Archives for category: Water

stop-poseidon-desal-plant

The January 7, 2015 edition of the OC Register contains an editorial advocating purchase of 56,000 acre feet of desalinated water from Poseidon Resources by the Orange County Water District (OCWD). Of course, there is no desalinated water yet to purchase, because Poseidon, despite years of trying to sell OC cities on its enterprise, hasn’t yet managed to build it’s $1 billion desalination plant in Huntington Beach.

Tonight’s meeting of OCWD Directors to begin discussions about a possible purchase should be a perfect opportunity for Fullerton’s representative to the OCWD, Fullerton Councilmember Jan Flory, to point out all that is wrong with Poseidon’s plan to needlessly divert a public resource into private hands. Conservation is a far better strategy for meeting our freshwater needs than an energy-intensive and environmentally destructive desalination plant right in the middle of Southern California’s tourist-friendly coast.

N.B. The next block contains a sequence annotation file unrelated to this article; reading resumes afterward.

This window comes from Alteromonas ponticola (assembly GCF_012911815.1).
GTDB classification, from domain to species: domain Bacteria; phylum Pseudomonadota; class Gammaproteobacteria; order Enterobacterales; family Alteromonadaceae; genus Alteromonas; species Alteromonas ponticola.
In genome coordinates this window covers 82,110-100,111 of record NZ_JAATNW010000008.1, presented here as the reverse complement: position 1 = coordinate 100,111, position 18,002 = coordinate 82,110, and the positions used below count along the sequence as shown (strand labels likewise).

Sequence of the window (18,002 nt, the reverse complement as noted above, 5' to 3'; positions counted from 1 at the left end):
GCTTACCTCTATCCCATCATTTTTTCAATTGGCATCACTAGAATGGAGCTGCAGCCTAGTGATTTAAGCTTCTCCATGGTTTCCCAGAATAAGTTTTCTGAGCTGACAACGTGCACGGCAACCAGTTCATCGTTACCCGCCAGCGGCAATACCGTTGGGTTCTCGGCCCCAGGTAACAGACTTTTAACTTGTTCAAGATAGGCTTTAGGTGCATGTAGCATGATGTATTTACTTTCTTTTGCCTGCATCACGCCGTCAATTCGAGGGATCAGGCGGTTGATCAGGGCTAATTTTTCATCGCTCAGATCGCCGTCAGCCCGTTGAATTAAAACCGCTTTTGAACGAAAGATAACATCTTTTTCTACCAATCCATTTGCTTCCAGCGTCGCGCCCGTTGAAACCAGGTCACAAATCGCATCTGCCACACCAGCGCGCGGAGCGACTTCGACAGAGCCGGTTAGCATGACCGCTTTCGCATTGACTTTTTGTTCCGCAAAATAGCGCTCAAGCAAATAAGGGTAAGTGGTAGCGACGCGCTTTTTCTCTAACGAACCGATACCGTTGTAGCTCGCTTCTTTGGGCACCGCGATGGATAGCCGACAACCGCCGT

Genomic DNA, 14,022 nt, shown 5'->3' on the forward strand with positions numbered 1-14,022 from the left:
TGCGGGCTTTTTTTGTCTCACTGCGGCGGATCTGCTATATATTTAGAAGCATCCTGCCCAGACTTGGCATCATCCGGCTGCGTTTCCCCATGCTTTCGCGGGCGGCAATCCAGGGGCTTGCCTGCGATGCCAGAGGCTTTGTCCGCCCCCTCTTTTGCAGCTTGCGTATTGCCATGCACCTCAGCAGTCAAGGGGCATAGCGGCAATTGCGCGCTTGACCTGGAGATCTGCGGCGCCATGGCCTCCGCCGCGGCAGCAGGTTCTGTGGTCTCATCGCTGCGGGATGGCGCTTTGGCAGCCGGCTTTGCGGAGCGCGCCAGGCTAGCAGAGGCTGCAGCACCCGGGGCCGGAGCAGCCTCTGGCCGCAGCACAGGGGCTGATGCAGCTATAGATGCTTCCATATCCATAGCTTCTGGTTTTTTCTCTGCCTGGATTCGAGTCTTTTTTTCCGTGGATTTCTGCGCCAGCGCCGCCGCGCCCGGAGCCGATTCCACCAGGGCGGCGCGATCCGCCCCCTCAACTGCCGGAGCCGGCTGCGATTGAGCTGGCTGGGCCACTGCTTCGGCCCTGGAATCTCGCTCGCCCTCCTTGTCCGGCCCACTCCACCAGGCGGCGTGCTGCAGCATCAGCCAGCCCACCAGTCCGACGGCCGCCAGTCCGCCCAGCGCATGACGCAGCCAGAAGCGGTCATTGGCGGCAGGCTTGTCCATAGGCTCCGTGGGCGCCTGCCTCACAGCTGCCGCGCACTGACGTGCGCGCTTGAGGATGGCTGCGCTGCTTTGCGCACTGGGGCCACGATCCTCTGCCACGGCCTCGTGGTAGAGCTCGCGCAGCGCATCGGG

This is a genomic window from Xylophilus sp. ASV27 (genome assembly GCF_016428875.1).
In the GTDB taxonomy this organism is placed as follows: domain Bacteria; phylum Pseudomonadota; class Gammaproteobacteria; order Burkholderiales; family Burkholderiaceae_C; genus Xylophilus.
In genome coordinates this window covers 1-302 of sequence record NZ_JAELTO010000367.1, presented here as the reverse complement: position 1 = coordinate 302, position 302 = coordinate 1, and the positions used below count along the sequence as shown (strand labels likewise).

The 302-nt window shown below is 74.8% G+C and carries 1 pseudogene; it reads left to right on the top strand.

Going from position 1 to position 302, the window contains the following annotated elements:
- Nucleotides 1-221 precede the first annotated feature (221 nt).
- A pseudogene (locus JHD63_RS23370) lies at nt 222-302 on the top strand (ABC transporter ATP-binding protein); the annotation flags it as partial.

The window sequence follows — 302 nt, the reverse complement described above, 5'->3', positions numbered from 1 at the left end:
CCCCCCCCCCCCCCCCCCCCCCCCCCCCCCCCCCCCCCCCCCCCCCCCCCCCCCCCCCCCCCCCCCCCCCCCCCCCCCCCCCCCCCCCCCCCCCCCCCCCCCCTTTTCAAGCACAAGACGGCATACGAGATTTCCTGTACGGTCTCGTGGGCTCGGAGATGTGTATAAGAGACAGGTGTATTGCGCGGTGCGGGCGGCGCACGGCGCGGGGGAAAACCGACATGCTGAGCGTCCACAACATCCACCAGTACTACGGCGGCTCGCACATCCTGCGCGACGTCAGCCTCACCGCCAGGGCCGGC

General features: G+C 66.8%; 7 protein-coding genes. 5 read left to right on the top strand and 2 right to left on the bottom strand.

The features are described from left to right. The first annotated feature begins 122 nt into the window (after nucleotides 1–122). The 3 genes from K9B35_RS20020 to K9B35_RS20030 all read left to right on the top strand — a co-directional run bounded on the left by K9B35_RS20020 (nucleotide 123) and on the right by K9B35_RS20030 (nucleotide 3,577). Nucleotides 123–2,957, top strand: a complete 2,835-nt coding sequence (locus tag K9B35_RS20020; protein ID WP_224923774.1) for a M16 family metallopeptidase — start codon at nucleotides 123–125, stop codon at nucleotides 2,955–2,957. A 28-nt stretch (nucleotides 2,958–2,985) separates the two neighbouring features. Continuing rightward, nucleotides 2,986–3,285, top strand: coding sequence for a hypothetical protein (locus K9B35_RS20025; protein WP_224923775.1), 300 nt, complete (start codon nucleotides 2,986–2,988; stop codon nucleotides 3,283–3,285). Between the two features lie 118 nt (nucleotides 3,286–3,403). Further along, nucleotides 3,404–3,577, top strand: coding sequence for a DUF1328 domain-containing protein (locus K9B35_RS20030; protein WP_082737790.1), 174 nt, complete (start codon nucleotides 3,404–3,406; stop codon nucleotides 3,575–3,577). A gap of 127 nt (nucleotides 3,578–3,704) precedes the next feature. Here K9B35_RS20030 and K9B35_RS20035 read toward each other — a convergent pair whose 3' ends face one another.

The Register’s conclusion that conservation and reclamation are insufficient methods of meeting the region’s water needs reflects a shortsighted understanding of what is truly needed to address current and future deficiencies in our overall infrastructure.  Water shortages should instead be understood as the natural result of our irresponsibly unlimited growth without the necessary resources to sustain our population and its concomitant development. Indeed, the Register’s perfunctory and wrong-headed reasoning that Poseidon’s desalinated water is necessary for future human population growth only underscores the need for a wholesale change in our relationship to our environment, rather than desperately seeking new ways to dominate it for our own unrestrained expansion.

As John Earl notes on the Surf City Voice website:

“The OCWD, which manages the Santa Ana River groundwater basin, provides about 65 percent of the drinking water for 19 municipal water agencies in central and northern Orange County. Until recently, the Municipal Water District of Orange County (MWDOC), which retails imported water to 28 water agencies throughout the county, was the front agency for pushing the Poseidon project.”